Hallux Abducto Valgus Bunion


A bunion, medicalled referred to as a hallux abducto valgus, is a deformity characterized by the enlargement of bone or tissue around the joint at the head of the big toe. 


The painful, bony lump occurs when the big toe begins to angle toward the second toe. It can cause swelling, redness and soreness around your big toe joint, as well as a thickening of skin at the base of your big toe. Some people also develop calluses and corns near the bunion, usually where the big toe and second toe overlap. 


Sometimes, bunions can cause bursitis (a painful condition in which the fluid-filled pads that cushion your bones become inflamed), hammertoe (a deformity in which your toes curl under) and metatarsalgia (pain and inflammation in the ball of your foot). 


In some cases, bunions cause a change in gait, which can then cause pain in the legs, knees, hips and back. 


The deviation of the toe tissue is thought to stem from both genetics and wearing tight-fitting shoes, the latter of which can cause tissue swelling and tenderness that can create the anomaly on the joint of the big toe (officially called the metatarsophalangeal joint). Other causes of bunions include rheumatoid arthritis, foot injuries and deformities present at birth.

Treatment and Prevention

Bunions are a permanent deformity, but sites like WebMD and MedicineNet and MedlinePlus agree that most cases do not require medical treatment. However, you may want to see a podiatrist if you are experiencing persistent foot pain, decreased movement in your metatarsal area and/or difficulty finding shoes that fit because of the hallux abducto valgus.  In rare cases, an orthopaedic surgeon may recommend surgery to fix the bunion.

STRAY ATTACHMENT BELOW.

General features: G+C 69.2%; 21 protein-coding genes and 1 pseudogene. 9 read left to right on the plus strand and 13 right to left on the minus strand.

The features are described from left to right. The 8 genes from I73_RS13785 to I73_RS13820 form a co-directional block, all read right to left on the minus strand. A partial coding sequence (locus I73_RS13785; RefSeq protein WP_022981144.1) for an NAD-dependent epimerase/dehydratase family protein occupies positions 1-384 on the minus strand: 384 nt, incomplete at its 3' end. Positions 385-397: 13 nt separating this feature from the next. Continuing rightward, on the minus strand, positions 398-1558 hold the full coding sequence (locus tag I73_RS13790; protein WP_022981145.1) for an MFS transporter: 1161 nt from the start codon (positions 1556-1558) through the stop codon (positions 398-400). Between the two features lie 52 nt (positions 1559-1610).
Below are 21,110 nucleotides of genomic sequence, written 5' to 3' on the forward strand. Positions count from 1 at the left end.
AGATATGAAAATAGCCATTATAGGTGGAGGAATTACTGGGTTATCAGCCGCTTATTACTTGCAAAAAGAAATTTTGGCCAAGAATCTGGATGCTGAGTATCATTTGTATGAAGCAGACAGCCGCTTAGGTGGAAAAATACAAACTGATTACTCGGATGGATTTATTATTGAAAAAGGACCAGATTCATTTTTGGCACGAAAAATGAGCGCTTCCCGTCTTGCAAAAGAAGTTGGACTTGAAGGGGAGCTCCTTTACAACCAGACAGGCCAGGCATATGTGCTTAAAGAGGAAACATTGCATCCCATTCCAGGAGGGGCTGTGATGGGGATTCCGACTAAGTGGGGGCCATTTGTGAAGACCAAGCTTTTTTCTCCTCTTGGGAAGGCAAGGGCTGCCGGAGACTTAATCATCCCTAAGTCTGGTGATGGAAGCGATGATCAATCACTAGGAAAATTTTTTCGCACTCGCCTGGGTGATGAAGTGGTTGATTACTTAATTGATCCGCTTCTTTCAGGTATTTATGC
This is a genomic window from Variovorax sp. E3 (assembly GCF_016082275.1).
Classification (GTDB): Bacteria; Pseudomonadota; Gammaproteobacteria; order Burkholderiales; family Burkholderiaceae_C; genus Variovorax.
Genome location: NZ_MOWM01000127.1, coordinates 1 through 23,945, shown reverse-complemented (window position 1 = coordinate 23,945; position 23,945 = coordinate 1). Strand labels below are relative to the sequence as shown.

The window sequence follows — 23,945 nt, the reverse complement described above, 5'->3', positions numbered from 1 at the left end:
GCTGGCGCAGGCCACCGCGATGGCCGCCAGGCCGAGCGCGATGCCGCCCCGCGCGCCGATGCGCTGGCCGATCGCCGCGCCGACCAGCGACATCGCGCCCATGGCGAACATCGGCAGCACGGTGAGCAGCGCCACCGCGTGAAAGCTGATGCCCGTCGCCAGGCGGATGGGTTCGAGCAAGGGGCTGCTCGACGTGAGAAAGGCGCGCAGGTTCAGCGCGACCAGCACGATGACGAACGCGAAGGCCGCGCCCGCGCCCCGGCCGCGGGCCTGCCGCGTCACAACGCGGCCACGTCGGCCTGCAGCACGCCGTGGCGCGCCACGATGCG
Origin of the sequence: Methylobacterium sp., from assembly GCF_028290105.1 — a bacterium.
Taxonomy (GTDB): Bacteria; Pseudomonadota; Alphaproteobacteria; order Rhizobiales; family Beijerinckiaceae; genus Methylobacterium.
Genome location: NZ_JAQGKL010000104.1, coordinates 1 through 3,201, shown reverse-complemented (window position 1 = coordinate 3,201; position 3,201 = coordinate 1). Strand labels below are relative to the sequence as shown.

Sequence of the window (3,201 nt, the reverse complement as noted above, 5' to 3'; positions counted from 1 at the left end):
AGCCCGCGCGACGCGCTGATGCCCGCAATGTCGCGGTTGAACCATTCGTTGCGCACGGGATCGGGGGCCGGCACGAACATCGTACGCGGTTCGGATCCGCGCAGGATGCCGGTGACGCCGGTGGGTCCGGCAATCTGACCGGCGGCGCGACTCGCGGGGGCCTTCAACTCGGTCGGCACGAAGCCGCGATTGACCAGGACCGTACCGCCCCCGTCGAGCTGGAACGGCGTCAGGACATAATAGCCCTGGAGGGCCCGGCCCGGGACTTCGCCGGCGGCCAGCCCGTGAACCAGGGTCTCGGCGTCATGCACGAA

You can decrease your chance of forming a bunion if you wear comfortable, properly fitted shoes and avoid high heels. For those who already have bunions, exercises and foot soaks to help reduce bunion pain and progression are usually podiatrist recommended. 

Notice concerning medical entries:

Articles having medical content shall serve exclusively for the purpose of general information. Such articles are not suitable for any (self-) diagnosis and treatment of individual illnesses and medical indications. In particular, they cannot substitute for the examination, advice, or treatment by a licensed physician or pharmacist. No replies to any individual questions shall be effected through the articles.

More Articles On This Topic